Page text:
I'm slowly working my way through a stack of recommendation from one of the YA librarians where I work, and so far The House of the Schorpion is my favorite. The near-future world of depravity, deprivation and corruption Farmer has created is frighteningly real, and the characters are fully rounded and believable. Matt's slow coming-of-age is both languorous and tense, as he learns how to be who he is: first, a favored clone in the household of El Patrón and later, a full-fledged human being.
Sanjay Shrikanth
The book The House of the Scorpion by Nancy Farmer is about the early life (0-14) of a young boy called Matt. This book explains the hardships he faced being a clone in a home of "pure" people. In this story, Matt goes through events in his life that can change him physically and emotionally forever.

I really enjoyed this book from cover to cover. The writing in the book was very smooth and easy to understand. Nancy Farmer does a great job in the development of the characters. She describes them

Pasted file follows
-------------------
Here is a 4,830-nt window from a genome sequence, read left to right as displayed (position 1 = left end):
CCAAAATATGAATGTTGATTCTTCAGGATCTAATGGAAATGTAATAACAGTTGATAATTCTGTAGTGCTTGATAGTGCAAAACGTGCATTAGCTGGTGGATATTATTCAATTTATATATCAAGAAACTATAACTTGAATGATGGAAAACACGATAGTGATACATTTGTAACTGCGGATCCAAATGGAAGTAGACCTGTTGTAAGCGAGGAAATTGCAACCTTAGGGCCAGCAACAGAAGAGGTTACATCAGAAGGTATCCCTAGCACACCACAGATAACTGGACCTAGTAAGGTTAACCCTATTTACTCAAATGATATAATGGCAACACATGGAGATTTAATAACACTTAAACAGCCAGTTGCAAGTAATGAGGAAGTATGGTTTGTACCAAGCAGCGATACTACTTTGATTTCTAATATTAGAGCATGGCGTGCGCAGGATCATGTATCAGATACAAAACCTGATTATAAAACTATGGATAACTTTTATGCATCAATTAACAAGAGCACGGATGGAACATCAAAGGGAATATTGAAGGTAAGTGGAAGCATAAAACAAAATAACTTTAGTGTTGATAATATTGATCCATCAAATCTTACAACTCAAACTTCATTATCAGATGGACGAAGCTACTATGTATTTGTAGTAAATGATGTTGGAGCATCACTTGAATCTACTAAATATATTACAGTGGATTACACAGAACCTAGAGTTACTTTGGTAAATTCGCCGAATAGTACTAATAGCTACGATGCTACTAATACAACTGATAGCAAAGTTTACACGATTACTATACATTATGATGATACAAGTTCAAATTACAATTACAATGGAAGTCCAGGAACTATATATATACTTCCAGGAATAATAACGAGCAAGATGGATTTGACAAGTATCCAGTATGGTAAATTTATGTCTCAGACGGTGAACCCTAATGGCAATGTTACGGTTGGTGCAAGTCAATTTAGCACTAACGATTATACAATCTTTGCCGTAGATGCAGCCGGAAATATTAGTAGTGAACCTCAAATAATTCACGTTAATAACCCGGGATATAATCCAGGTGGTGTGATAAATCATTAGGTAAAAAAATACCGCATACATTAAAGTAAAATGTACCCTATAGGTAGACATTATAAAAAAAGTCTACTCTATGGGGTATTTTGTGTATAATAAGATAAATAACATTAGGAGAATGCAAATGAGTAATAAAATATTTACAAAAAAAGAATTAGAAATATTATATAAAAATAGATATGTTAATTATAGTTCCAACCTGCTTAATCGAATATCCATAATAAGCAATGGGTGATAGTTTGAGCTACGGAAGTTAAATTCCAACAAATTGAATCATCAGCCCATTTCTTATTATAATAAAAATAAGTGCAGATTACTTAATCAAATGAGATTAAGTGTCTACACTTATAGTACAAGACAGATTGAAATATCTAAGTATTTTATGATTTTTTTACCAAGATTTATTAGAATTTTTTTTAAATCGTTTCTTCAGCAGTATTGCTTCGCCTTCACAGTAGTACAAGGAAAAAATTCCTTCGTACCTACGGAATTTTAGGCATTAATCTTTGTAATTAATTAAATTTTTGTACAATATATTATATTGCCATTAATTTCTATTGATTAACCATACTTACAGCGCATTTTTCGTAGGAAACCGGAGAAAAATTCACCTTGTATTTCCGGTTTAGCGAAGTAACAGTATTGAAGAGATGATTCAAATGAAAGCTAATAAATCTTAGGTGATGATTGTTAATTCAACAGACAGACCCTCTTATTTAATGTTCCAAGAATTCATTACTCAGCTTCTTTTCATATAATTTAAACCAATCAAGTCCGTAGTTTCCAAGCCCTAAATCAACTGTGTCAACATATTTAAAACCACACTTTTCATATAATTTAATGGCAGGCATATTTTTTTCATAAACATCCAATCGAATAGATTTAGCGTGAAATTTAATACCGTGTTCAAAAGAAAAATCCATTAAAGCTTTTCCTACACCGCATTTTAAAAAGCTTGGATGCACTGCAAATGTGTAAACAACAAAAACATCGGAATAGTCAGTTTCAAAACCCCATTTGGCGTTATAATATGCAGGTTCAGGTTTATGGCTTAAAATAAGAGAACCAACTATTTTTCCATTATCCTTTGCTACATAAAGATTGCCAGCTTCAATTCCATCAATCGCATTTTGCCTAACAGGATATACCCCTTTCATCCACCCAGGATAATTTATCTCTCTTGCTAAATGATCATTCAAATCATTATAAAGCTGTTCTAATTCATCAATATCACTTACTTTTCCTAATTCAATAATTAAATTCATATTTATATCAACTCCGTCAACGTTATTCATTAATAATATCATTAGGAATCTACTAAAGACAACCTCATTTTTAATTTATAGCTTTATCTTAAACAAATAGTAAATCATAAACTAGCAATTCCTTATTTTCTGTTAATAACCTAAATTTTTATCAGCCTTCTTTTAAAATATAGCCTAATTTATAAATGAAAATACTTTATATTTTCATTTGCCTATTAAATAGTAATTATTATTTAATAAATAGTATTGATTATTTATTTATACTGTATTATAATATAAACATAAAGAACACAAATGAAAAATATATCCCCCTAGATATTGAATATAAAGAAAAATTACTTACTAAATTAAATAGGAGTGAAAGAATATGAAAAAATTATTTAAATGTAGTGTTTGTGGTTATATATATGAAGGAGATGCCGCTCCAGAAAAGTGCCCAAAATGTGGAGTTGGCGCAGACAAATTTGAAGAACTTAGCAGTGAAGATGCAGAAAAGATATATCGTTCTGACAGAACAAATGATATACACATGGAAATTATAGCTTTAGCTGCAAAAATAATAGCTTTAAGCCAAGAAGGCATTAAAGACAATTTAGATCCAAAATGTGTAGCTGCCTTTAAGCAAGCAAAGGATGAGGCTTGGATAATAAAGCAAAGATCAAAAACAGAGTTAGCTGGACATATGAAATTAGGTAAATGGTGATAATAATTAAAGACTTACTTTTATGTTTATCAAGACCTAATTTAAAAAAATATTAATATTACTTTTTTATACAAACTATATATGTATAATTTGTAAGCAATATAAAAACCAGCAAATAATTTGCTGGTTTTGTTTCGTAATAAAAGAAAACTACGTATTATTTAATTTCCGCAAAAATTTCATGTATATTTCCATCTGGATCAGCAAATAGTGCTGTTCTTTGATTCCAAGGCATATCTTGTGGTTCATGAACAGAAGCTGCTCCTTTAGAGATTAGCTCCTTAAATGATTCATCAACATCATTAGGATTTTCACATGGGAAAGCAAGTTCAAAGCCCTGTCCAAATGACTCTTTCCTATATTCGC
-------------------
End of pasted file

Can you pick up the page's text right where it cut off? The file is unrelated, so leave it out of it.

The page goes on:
Ethan Evans
Have you ever wondered what it would be like to be a clone? Nancy Farmers’ The House Of The Scorpion, has your answer. It is action packed and full of suspense. It always throws a twist or turn when you think you understand what’s happening. I think that is 5 star book, an example of what all books should be.

The authors style is very entertaining. She chose a very creative subject. The story is about a clone, Matt, and how he rises to his highest potential through all life’s trials and more.
 Δx Δp ≥ ½ ħ
Ya ampyun... kirain ni bakal seperti buku Farmer yang laen seperti "The Sea of Troll".. ternyata...
Duh gimana yah? Seperti paduan antara One Hundred Years of Solitude-nya Marquez dan buku2nya Gaiman dan dibumbui humor ala Haddon. Jelas seh gak sedahsyat yang Marquez (ini buku termasuk genre young adult)... cuman istilahnya apa yah... pesonanya itu lho... yang jelas buku ini bakal masuk daftar 100 novel terbaik versi saya
*garuk2 kepala mikir, buku mana yang bakal terdepak dari daftar 100 teratas*
I read this as a possible choice to get a friend who's trying out reading some YA books in Spanish as he learns more, especially since one of the guys from my YA Literature class read it for a project we had to do, and said it was one of the best books he'd ever read. Perhaps his summary (without the ending, of course) spoiled the most novel parts of the book for me - the particulars of the dystopian setting, Matt's identity and destiny - but I was actually disappointed upon finishing this, and ...more